Marvin Ott

  • Strategy in the real world

    The White House recently published its “National Security Strategy 2015” — the official statement of how the U.S. government sees threats and opportunities around the world and how it is responding to what it sees. The document, itself, does not make for riveting reading but it does provide a useful springboard for looking at the

  • Sometimes the good guys win

    To its everlasting credit, the United States emerged victorious from World War II determined to do something different, something seminal. The normal historical pattern would have seen an American empire established on the defeated remnants of Imperial Japan in the Pacific and the Third Reich in Europe. Instead, Washington set about to create a postwar

  • The “Torture” Report

    “The truth shall make you free.”  [Inscription at the entrance to the CIA] The recent release of the 500-page summary of a much longer report from the majority staff of the Senate Intelligence Committee has predictably generated intense controversy. By any measure, the report is an impressive effort. Two staff members spent five years wading

  • A defense secretary departs

    Last week’s forced resignation of Secretary of Defense Chuck Hagel could hardly have come at a worse time with security challenges mounting in the Middle East/Afghanistan, Russia/Eastern Europe and East/Southeast Asia. The damage is compounded by the fact that the White House staff cannot seem to provide any convincing reason why Hagel had to go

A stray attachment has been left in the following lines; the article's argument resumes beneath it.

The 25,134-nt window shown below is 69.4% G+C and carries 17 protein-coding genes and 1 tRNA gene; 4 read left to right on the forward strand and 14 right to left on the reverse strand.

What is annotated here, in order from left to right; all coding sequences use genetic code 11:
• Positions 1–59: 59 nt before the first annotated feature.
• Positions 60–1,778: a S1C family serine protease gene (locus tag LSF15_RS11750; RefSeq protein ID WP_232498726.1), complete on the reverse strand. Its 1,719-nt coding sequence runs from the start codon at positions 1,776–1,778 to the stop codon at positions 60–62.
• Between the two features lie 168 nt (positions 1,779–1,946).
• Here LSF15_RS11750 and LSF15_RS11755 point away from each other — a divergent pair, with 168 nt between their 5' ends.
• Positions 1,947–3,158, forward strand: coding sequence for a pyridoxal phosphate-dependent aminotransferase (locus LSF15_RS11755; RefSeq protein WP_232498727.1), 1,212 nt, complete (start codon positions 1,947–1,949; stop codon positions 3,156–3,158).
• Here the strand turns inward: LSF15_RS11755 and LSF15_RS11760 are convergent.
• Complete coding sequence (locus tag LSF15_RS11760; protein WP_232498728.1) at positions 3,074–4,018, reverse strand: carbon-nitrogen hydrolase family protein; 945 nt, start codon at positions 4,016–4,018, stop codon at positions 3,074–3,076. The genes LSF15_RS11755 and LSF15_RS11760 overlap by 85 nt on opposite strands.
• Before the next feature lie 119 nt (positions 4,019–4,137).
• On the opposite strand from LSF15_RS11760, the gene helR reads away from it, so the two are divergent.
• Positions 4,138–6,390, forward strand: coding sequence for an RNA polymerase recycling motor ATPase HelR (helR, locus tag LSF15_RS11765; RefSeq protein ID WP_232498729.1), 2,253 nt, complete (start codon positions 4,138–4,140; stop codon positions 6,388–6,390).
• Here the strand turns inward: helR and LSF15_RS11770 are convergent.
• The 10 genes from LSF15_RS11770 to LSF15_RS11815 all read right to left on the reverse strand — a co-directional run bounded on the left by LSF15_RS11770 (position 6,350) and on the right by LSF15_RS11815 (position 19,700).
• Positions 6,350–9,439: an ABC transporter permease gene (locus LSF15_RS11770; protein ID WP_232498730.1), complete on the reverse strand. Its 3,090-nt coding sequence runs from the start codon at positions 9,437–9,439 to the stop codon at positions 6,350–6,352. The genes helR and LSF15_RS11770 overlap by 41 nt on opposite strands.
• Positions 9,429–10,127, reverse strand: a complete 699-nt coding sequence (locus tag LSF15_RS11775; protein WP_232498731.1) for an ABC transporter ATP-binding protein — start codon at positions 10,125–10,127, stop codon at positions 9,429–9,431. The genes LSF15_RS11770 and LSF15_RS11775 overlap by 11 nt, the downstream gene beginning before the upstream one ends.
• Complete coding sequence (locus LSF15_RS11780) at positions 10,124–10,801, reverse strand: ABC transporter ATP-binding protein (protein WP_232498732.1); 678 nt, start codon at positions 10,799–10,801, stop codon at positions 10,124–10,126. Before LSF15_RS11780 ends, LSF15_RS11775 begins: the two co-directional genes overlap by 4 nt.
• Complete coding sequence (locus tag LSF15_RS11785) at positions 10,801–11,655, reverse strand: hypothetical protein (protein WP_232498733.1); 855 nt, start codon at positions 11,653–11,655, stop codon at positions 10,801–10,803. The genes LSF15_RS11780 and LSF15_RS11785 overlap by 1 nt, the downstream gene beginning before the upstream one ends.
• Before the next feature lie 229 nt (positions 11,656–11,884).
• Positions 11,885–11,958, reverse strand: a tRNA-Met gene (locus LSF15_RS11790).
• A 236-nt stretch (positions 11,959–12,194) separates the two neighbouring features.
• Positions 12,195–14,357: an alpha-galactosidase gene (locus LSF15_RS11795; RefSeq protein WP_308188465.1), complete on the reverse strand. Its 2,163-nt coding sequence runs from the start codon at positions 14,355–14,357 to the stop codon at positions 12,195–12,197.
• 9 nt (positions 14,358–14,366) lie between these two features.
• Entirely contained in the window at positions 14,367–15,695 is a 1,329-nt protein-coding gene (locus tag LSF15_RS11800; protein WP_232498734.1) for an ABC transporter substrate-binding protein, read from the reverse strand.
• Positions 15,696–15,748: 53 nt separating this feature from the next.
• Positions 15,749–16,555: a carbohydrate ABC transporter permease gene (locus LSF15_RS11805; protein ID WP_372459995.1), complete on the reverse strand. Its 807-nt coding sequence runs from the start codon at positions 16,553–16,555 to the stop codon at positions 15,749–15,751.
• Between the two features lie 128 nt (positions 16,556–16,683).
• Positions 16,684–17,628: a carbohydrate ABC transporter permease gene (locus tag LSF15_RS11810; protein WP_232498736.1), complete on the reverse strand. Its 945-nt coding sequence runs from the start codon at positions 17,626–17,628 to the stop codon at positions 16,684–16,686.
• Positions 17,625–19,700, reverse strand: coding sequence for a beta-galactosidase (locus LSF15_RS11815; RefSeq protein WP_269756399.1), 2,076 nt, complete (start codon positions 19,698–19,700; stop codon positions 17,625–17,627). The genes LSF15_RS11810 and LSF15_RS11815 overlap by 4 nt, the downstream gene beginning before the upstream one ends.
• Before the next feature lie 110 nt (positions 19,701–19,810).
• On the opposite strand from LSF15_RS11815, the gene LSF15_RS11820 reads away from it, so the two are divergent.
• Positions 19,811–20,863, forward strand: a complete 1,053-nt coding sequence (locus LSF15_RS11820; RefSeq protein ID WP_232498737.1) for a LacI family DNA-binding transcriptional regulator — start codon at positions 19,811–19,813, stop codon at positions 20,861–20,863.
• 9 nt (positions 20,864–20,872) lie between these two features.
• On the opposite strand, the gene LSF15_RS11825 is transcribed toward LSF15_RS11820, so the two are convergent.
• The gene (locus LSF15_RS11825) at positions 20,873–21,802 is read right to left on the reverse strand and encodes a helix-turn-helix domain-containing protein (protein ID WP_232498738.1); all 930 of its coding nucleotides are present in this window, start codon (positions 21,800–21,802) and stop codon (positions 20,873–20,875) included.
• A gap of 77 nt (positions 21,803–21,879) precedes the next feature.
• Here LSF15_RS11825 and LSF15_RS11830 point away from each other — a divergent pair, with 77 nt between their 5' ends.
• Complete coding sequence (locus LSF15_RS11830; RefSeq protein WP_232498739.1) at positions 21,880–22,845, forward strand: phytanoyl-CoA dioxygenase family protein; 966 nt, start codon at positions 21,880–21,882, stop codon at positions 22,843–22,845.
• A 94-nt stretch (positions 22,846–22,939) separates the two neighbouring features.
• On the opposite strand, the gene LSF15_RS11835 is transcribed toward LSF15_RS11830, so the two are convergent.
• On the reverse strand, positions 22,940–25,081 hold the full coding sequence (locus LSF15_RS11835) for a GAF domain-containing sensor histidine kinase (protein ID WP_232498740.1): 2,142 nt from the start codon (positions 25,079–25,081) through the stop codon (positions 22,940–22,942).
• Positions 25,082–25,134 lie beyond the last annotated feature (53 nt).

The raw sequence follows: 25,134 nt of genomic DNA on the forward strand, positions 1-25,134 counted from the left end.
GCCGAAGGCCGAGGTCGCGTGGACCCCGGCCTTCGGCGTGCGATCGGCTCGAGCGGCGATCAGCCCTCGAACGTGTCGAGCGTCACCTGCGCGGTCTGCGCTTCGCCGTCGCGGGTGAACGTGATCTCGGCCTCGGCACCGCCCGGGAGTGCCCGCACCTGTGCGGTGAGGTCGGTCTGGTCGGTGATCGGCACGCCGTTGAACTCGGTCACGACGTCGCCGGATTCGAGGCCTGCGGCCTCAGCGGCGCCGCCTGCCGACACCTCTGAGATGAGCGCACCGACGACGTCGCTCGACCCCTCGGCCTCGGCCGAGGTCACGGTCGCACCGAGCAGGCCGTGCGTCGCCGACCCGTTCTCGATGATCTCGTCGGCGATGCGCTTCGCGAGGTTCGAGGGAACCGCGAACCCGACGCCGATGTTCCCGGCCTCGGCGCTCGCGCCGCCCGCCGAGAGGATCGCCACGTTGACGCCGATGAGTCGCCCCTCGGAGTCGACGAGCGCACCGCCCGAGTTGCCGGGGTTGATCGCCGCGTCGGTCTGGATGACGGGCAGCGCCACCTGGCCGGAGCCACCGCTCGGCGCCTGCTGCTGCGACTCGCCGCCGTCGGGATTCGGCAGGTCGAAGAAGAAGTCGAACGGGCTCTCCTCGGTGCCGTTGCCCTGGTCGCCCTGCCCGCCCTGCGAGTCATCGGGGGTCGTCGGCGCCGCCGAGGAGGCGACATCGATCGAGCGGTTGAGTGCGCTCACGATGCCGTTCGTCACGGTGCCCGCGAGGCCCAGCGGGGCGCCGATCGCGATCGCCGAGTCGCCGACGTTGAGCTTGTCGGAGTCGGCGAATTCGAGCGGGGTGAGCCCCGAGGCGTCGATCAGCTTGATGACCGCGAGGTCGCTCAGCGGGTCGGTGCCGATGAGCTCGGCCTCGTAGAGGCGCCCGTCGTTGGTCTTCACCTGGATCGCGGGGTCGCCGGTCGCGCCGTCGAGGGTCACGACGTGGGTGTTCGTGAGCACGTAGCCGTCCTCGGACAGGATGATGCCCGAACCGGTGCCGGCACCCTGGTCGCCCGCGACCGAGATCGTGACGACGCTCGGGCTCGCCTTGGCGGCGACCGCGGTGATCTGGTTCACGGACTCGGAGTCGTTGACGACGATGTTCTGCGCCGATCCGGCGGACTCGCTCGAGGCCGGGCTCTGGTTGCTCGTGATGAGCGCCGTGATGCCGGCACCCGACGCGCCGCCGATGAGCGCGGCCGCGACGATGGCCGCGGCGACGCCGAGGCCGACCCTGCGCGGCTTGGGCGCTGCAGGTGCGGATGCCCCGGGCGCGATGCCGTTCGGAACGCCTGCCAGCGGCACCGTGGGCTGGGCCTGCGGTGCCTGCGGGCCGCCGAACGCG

• Untying the Iranian nuclear knot

    It is a truism of American politics that a President in the last two years of his term will tend to focus on foreign policy — particularly if the last congressional elections have gone against him (as they usually do). President Obama is no exception. In the wake of the electoral drubbing his party suffered

  • The American century

    Economics is the foundation for national power. The relative ascendance in international affairs that Americans have become used to will continue into this century if — and only if — the U.S. economy can support it. The shaping of the modern American economy began with the industrial revolution of the post-Civil War decades. Theodore Roosevelt

  • The world is with us

    The Ebola crisis has become a textbook illustration of a defining characteristic of our time — the globalization of nearly everything. A couple of centuries ago, an event like the Ebola outbreak in West Africa would have been a news story in Europe and North America, but little more than that. It would have been